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Iconic Sahara hotel-casino celebrates 70 years on Las Vegas Strip

Courtesy: Sahara

If only the walls of the Sahara could talk.  

The legendary hotel-casino at the north border of the Las Vegas Strip celebrates its 70th anniversary this month. 

And what a 70 years it has been.  

There were times it was the place to be in Las Vegas. And, for some superstars, the place to stay and hang out.   

We’re talking The Beatles, Elvis, and, of course, The Rat Pack. 

(Right: This 1974 AP file photo shows the Sahara Hotel in Las Vegas.)

And there were other times when it was overshadowed by the shinier or bigger new thing down the street.  

In the last 15 years alone, the property has been purchased, rebranded and transformed twice. Nonetheless, its story continues. Helping write the latest chapter of the Sahara is its president, Paul Hobson.  

Courtesy: Sahara Las Vegas

Courtesy: Sahara Las Vegas

On Sahara's survival in a city of reinvention

I think some of it has to do with circumstance, of course. Back in the day, the majority of the population of Las Vegas was to the north, and the first casino you would come to on the Strip was Sahara. We were a touchstone for a lot of families growing up in that era, and the way that the property was developed over time, sort of had it coming in cycles, where the last major investment made was probably in the late '80s, in building about 1,100 additional hotel rooms. That was a period of time where the gravity of the Strip was shifting to the south. And so by virtue of the fact that the timing of those investments, I think that we kind of hit a nice spot of the cycle where all the features of the property remained and were intact. And that's what we found when we got here, post-SLS.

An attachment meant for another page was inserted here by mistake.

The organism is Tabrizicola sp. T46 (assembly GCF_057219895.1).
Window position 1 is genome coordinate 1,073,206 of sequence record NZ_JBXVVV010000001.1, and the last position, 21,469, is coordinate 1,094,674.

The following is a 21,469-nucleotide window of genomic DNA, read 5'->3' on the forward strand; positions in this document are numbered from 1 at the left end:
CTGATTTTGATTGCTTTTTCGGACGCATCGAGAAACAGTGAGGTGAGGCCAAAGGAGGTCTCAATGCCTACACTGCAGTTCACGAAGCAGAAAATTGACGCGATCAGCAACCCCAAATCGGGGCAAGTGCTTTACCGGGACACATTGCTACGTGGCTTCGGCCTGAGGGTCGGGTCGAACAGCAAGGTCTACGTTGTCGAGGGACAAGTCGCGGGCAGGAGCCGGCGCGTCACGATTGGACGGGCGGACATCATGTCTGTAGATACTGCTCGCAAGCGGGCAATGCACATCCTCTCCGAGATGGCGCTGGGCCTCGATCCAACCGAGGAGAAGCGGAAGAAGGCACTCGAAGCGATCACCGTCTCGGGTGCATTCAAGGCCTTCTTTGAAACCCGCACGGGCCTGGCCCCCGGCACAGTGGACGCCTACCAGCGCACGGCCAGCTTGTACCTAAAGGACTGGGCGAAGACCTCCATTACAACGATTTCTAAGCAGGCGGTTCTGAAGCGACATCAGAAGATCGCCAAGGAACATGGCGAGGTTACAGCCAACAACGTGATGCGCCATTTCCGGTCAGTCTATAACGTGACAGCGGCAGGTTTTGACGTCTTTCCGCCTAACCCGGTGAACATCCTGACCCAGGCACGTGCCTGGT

On the Rat Pack era

I think that all the people that we now refer to as the Rat Pack, in that era were very accessible, especially when they were at Sahara, because they were there to be entertained by the likes of Don Rickles, or even Louis Prima in the lounge, and they would be here, enjoying the show and then interacting with the other entertainers and getting up on stage. And just having a good time, like having a party, blowing off some steam. That was some of the magic of that era. One of the things that I think is interesting is that we have a production show now in Magic Mike Live, and the original Magic Mike movie was directed by Steven Soderbergh. Steven Soderbergh and Channing Tatum are now making a new Magic Mike movie. Of course, Steven Soderbergh remade Ocean's 11 a few years ago, and so we even have a thread on the property going back to that rich history.

(Above: In this Aug. 20, 2014 file photo, cars drive past the SLS Las Vegas in Las Vegas. (AP Photo/John Locher, file)

On the property's history

I've learned a lot of this history recently. ... What I know about that iconic picture [ of The Beatles at the property] is that those slot machines were actually taken to their suite, so that they could goof around and play on them. They couldn't go to the casino, because they would have been mod. Also interesting to me about that, as they were originally going to perform at the Sahara, they had been booked for that purpose. And, of course, over the tour that they were on at the time of the United States, they just blew up. The Sahara wasn't big enough to house the number of people that wanted to see him. So they made that show at the Convention Center instead. Another another example of of the Las Vegas casinos pulling together for the greater good and taking care of as many people as they possibly could.

Courtesy: Sahara Las Vegas

Paul Hobson, president, Sahara Las Vegas

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Mike has been a producer for State of Nevada since 2019. He produces — and occasionally hosts — segments covering entertainment, gaming & tourism, sports, health, Nevada’s marijuana industry, and other areas of Nevada life.